Review: “Every Second”

Words by Juliet Lochrin

Hot tip: make sure to refer to a loved one or close female friend as a “sexy chicken” when they’re ovulating. 100% guarantee for an interesting reaction (especially if they’re infertile!).

“Every Second” is a play by Vanessa Bates that explores the effects and strains on individuals and their relationships when falling pregnant doesn’t come easily. For a piece that dealt with subject matter involving pregnancy, marriage, infidelity, pornography, and a drawn-out implied sex scene on-stage, the people involved with this SUDS production were courageous and made mature creative decisions. The strangeness of referring to your life partner as a “sexy chicken” also personally summed up the tone of the play for me in all its humour and dicey-ness.

The opening performance on Wednesday managed to keep the audience oscillating between a sense of security (and even incredulity) during the comedic moments, and ‘on-edge’ during the drama. Anthony Lovett (as ‘Bill’) stole the stage multiple times with his sharp comedic timing and awkwardly-blasé characterisation, while Sarah Jasem (as ‘Jen’) balanced out Lovett’s performance with choices that were grounded and often acted as the ‘voice of reason’. Particularly towards the end, the sense of unity between the two seemed to solidify and watching them react to each other was comforting.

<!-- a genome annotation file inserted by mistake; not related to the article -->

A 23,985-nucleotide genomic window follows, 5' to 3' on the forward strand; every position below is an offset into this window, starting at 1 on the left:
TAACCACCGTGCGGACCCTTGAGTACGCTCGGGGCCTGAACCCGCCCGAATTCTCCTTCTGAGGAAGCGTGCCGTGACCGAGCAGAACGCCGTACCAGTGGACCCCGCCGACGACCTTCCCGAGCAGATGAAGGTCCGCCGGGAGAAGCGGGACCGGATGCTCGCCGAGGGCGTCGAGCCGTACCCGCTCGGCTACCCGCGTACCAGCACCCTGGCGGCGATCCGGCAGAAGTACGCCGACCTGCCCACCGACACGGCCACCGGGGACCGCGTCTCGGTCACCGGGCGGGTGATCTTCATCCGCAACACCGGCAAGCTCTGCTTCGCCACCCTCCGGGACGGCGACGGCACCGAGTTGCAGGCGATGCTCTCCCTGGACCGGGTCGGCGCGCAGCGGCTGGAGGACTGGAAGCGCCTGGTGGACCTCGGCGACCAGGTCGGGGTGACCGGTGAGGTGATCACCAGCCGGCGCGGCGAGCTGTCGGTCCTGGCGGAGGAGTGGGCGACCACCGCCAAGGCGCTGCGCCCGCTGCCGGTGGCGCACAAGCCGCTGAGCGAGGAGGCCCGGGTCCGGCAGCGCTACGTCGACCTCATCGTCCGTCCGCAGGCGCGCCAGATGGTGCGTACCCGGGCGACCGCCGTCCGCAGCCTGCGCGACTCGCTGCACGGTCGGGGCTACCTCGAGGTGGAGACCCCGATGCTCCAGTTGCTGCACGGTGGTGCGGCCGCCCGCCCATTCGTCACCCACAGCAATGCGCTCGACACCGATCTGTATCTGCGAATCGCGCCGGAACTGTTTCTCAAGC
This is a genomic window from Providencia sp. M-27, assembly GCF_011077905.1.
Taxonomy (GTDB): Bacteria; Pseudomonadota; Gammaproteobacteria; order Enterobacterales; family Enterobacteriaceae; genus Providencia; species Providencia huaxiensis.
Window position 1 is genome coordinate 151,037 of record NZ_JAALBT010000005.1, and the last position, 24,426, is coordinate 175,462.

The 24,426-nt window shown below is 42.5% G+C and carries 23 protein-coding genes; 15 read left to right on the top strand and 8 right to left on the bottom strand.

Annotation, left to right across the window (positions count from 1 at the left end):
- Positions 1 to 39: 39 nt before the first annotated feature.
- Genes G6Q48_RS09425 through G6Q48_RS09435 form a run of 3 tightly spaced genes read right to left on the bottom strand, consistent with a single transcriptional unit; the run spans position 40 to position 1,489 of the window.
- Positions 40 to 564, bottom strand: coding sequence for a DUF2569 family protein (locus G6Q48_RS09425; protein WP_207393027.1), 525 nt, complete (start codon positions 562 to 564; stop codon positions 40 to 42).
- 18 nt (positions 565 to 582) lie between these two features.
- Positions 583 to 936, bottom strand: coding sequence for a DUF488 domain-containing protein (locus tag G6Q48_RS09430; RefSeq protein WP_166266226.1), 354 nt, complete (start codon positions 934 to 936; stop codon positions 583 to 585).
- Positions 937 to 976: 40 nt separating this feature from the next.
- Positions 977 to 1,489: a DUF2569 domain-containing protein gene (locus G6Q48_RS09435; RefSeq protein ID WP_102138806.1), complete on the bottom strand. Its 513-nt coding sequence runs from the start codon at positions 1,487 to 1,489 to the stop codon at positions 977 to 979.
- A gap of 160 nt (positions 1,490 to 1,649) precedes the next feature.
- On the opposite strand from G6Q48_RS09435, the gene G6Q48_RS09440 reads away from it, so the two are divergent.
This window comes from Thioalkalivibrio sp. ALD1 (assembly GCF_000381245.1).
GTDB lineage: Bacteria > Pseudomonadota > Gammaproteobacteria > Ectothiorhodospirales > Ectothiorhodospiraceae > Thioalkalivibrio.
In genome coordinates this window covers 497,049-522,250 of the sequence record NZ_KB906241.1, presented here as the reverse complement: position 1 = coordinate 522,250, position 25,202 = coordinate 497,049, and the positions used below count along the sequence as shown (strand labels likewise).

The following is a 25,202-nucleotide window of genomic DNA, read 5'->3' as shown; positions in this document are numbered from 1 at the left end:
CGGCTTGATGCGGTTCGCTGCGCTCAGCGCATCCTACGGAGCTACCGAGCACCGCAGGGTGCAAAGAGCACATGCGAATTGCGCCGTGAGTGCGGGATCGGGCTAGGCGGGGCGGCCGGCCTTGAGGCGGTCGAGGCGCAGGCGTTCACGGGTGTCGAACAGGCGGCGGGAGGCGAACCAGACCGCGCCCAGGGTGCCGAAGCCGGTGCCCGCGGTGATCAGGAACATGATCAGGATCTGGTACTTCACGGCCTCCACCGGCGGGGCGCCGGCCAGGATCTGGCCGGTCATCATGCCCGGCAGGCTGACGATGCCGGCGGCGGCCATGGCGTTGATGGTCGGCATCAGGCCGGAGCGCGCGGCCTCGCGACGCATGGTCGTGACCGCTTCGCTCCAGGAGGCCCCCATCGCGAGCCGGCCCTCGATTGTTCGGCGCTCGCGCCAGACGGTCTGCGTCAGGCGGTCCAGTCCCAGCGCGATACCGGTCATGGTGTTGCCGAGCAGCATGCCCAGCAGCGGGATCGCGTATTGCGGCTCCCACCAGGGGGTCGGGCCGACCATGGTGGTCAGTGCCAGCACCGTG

The relationship between ‘Meg’ (Anika Bhatia) and ‘Tim’ (Riley Dolahenty) was much more tumultuous and dynamic, and this can be attributed to both the directorial vision of Grace Macpherson, and the choices made by the actors (and quite possibly heightened by some nerves on the night!). Bhatia and Dolahenty related to each other in many different ways on the night (and not just physically…!) – their dynamic pulled the audience into feelings of discomfort and awkwardness, nervous passion and angered love, and stilted conversation and frustrated monologues. And just when you thought it couldn’t get any more awkward, they would spin the tone of the room on its head with a witty, comedic delivery of a line.

 The lighting (by Yoomi Shin) and sound (Henry Hulme) of the production also greatly added to the atmosphere in the room. Scenes of parks and lakes, bedrooms and clinics, definitely would not have had the same effect had there not been such an effective sound and lighting design (as a warning, there are flashing lights in parts of the show). The stage design by Nicole Pingon was also innovative and allowed for different scenes to take over a singular segment of the stage without it seeming too closed-in. It was a great job and I implore you to check out how the stage, lighting, and sound design all interact.

[As a side note, seeing little chalk-drawn sperms everywhere as soon we walked into The Cellar drew chuckles from people and it was a great way to set the mood for the night, so a thank you is owed to the humour and creativity of the Graphic Designer, Taylor Angelo.]

Ultimately, every second of “Every Second” was made possible by Co-Producers Emma Robinson and Rhian Mordaunt, and due to the leadership of Director Grace Macpherson. Macpherson explored and depicted subject matter that made some audience members visibly uncomfortable, but ultimately candidly extricated the emotions generated from the play’s scenes from both the actors and the audience. The actors’ animated use of space was well-thought out and contributed to the overall ebb-and-flow of tension and release throughout the play, and for this, Macpherson needs to be congratulated.

Pulp Editors